LV: Yeah, it’s weird. It’s something I haven’t quite figured out yet. Even before The Soft Moon. I’ve worked on solo stuff here and there, pre-Soft Moon. No matter what genre I was dabbling in, it’d always come out dark. At one point I thought, I wonder what it’d be like to work on some drum ‘n’ bass, and of course it came out really dark drum and bass. I even wanted to do some experimental jazz, and it ended up being just some dark jazz. It’s just something that’s inside of me. Everything I create ends up quite dark.

Treble: Do you tend to write everything alone, or do you invite in collaborators?

LV: I work completely alone. I tend to write in a personal environment, just an apartment. For Criminal I rented out a basement studio in Berlin, quite small, claustrophobic, very much alone. I need to feel completely comfortable. I need to be able to express myself without anything holding me back, so in order to do that I need to be alone. I don’t want to be held back. If there’s someone else involved, I feel like I might be a little embarrassed or shy, and I don’t want those kinds of limitations. This is an autobiography of my life, it’s like a diary, and it’s about understanding myself and learning to grow, so it’s very much a solo project in all aspects.

Treble: Is it cathartic, working through some of these complex emotions in your music ?

LV: Completely. All of it. Every moment I’m working on a song, the live aspect of it, it’s completely cathartic for me. That’s why it’s important to me.

Treble: Still, I have to imagine it can be pretty intense to tap into some of the themes and feelings that are present on an album like Criminal

LV: I mean, at the same time as it’s cathartic and rewarding, it’s also a burden. It’s very hard. It’s very hard to sit down and work on this kind of music, because I’m having to face things that I’ve perhaps hidden away. I’m trying to…going back to the darkness, why does everything I touch become something dark? I’m trying to figure that out. And in the process, it’s like I’m learning about myself and it’s kind of freaky. I’m kind of messed up, you know? I need to work on myself, because I don’t want to feel like this. Ironically it makes cool music and people relate to it, but it’s difficult. It’s painful.

Treble: Is the term Criminal directed at anyone or anything in particular?

LV: It’s directed at myself. I have a lot of guilty conscience from growing up Catholic. That stuck with me, and I’m working on it. But in order to answer a question like this, it takes time. I need to tour and look back at everything. But I could be calling the album itself “criminal,” the risks I’m taking and the aggresssion. To confess, to be more literal with my problems. I’m expressing specific things where it’s more metaphorical. There’s a song called “Like A Father,” and it’s obviously I’m talking about the father I’ve never had. And I’d never do something like that before. I’d be very vague.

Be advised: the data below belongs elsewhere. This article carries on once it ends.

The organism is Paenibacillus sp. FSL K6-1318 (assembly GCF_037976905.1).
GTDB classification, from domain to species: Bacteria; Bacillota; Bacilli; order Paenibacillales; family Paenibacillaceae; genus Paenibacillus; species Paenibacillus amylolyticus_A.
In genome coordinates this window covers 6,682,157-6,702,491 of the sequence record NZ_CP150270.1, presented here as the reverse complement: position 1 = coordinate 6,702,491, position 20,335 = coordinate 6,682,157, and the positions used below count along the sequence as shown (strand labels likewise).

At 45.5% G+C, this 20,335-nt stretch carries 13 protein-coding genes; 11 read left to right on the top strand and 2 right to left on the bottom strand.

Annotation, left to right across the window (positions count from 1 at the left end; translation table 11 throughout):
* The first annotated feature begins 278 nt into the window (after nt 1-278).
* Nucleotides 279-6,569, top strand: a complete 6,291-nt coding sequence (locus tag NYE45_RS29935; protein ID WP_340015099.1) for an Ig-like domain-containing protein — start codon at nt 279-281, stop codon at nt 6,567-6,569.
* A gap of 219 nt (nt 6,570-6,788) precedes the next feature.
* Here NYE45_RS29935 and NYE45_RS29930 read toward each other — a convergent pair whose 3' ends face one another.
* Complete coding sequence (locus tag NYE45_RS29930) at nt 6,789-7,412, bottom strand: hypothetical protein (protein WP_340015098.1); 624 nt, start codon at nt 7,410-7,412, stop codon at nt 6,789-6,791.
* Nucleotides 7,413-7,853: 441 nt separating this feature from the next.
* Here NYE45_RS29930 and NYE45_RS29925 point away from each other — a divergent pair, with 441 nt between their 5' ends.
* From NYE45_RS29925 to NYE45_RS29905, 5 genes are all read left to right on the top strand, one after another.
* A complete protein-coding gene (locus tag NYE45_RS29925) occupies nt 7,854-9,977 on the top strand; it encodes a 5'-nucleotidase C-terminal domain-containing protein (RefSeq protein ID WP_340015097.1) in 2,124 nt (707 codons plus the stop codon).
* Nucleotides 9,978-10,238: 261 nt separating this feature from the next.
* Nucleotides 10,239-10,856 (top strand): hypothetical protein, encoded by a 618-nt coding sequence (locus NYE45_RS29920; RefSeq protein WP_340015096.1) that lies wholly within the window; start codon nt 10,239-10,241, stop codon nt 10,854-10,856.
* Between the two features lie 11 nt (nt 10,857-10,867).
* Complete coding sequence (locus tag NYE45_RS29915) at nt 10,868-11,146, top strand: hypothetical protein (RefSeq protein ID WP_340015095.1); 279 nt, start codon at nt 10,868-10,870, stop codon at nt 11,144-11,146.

Treble: Do you have any particular hopes or goals for your music in terms of how it’s perceived?

LV: Yeah, I like the fact that there’s a connection. That people who hear it feel they’re not alone. Because that’s what I was looking for in the beginning. When I wrote the first record, it was like I was the only one feeling this way. And over time I realized there was a connection. Fans would write me, and still write me, during times of turmoil or loss. People like us are not alone. We need that, because people that are more on the depressed side or anxious side tend to feel alone.

Treble: Has that led to more of a face-to-face connection while on tour?

LV: Yeah, people come up to me as well. For some reason…my fanbase is really strong. More so in Europe, but I have these die-hard fans that really feel from the moment they meet me they feel they’re really close from the get go. It’s probably because I give so much of myself and my emotions with my music. So right away something clicks. They’ll drive hours just to come to my shows, take flights—it’s kind of crazy.